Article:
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Friday, October 17, 2008

Leviathan -- and cat poetry

New Zealand economist Brian Easton sent me a ripped out page from The Spectator with a review of yet another whaling history, called (yet again) Leviathan.

The last Leviathan I read was a terrific history of American whaling by Eric Jay Dolin (Norton, 2007). This one, it seems, covers the same ground . . . poetically.
Apparently the jacket is the best part of the book.

Quote from Hoare's Leviathan (as quoted in the review):

If any animal were to evolve its own religion, what better animal than one that, for all its trials and tribulations, remains an immortal, omniscient power, a lingering shape in the ocean, beyond all human comprehension and physical dimension, forever spinning into space.

Oh, for heaven's sake. Who does Hoare think he is? The 21st-century heir of the great Herman Melville?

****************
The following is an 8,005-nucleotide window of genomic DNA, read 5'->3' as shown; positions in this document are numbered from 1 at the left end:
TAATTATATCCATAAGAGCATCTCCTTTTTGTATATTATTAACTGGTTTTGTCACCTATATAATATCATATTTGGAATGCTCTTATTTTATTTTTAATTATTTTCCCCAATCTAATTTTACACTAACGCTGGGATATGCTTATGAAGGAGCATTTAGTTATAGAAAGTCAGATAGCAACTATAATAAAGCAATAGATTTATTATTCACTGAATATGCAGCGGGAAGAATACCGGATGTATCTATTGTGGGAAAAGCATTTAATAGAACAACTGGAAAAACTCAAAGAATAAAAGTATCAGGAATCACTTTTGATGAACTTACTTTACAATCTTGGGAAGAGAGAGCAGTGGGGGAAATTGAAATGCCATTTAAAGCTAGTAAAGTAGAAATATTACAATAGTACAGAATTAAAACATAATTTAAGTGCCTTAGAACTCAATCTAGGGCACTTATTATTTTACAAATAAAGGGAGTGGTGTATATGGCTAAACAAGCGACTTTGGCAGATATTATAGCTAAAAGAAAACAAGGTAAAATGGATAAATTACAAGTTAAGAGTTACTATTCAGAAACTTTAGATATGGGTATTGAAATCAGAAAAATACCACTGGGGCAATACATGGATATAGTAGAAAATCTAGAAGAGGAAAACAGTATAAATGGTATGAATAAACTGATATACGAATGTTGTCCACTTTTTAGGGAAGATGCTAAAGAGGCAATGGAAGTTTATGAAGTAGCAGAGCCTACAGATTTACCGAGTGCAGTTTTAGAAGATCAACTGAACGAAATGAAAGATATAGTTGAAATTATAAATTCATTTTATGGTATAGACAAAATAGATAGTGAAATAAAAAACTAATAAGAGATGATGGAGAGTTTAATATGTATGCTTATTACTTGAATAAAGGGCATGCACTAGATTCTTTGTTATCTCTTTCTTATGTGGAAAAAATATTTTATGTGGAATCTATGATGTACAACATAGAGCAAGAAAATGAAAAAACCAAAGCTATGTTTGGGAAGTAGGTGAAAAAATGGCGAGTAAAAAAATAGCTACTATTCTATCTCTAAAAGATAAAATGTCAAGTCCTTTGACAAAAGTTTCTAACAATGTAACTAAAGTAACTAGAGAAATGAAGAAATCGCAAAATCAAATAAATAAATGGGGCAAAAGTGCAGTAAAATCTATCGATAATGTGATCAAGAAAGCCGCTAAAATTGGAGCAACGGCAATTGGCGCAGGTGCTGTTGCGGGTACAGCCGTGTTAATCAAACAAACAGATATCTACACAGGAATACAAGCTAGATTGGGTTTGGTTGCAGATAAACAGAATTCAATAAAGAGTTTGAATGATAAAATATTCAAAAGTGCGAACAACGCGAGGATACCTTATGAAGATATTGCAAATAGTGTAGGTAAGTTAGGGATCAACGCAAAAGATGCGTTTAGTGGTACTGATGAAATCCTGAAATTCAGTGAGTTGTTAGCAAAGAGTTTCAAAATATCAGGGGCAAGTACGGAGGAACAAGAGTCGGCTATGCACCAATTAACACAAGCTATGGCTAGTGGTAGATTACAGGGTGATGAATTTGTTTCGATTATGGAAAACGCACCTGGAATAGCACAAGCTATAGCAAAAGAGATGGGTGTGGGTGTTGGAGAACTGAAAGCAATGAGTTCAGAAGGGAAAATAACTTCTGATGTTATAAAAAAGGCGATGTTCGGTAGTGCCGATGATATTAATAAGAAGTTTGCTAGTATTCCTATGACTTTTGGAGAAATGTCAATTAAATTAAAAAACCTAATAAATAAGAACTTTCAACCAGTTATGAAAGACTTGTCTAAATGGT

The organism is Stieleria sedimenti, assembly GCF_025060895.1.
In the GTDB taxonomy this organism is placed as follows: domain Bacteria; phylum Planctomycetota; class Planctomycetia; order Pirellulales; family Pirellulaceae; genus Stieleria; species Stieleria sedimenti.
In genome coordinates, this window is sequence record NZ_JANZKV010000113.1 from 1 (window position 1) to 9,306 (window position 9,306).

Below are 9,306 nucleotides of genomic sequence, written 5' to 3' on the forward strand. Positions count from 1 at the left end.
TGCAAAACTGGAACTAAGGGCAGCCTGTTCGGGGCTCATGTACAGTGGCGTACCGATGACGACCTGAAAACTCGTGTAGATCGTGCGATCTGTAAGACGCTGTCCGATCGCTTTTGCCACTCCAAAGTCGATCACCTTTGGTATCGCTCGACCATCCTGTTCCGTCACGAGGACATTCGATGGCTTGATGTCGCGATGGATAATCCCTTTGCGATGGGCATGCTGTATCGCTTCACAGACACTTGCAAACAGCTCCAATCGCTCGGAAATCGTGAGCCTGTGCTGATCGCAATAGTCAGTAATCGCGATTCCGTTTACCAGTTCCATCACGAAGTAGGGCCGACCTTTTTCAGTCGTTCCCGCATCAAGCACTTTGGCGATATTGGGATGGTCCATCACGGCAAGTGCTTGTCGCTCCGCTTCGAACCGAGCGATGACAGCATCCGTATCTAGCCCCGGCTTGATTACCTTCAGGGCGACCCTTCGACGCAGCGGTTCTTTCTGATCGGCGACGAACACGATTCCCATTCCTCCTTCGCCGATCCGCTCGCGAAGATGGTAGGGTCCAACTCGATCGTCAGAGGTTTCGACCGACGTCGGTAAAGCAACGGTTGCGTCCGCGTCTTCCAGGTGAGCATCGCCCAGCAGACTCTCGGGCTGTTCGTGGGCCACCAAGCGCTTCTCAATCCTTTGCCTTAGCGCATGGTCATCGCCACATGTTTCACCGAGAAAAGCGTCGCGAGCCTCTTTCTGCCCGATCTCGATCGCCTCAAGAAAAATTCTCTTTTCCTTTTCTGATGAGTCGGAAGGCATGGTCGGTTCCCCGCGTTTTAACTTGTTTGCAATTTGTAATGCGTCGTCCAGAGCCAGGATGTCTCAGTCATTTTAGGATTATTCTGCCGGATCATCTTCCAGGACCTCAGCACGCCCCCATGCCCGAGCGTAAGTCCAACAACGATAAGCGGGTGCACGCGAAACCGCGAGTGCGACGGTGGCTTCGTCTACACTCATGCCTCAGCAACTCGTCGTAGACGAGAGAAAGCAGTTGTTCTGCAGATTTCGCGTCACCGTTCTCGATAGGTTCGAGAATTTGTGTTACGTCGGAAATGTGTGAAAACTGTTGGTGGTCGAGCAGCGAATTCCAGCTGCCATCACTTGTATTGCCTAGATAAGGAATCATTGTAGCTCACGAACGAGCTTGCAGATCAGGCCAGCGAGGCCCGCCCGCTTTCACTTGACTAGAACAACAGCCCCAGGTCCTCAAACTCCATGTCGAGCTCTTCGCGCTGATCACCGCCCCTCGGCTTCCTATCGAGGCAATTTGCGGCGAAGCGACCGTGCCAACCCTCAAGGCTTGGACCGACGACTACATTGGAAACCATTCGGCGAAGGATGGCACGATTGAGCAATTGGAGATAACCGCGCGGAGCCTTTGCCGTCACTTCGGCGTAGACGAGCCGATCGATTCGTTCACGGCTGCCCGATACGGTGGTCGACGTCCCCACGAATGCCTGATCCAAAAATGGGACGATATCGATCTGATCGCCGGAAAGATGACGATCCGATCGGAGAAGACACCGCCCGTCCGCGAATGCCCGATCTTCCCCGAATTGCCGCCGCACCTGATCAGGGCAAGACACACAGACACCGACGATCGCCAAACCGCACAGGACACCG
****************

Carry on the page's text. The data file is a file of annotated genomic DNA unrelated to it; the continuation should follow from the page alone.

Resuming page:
Having decided not to bother reading this book, I flipped over the page from The Spectator . . . and found a really neat piece of poetry. It's so good, I read it out to my husband, Ron, and it is so good that he actually listened.

It's written by Connie Bensley.

She called it, Feeding your cat.

The recalcitrant lock,
the gloomy hall,
the unfamiliar creakings
and sussurations,
the bored letters waiting
to be picked up.

The stink of lilies
drooping in their huge vase
on a ring of unlatched petals.
How suddenly you left for --
where was it? -- Los Angeles?

I can't find the cat.
But starlingly, she leaps out
like a trouper from
behind a curtain, tail up,
with an expression I read as:
About bloody time too.

When I bend over her saucer
she bites my hand. It might be
a love bite, and I decide to give her
the benefit of the doubt.

This is real poetry. I will be looking out for Connie Bensley from now on.
And it is evidence that the printed page yields accidental treasures that a simple link via URL does not.

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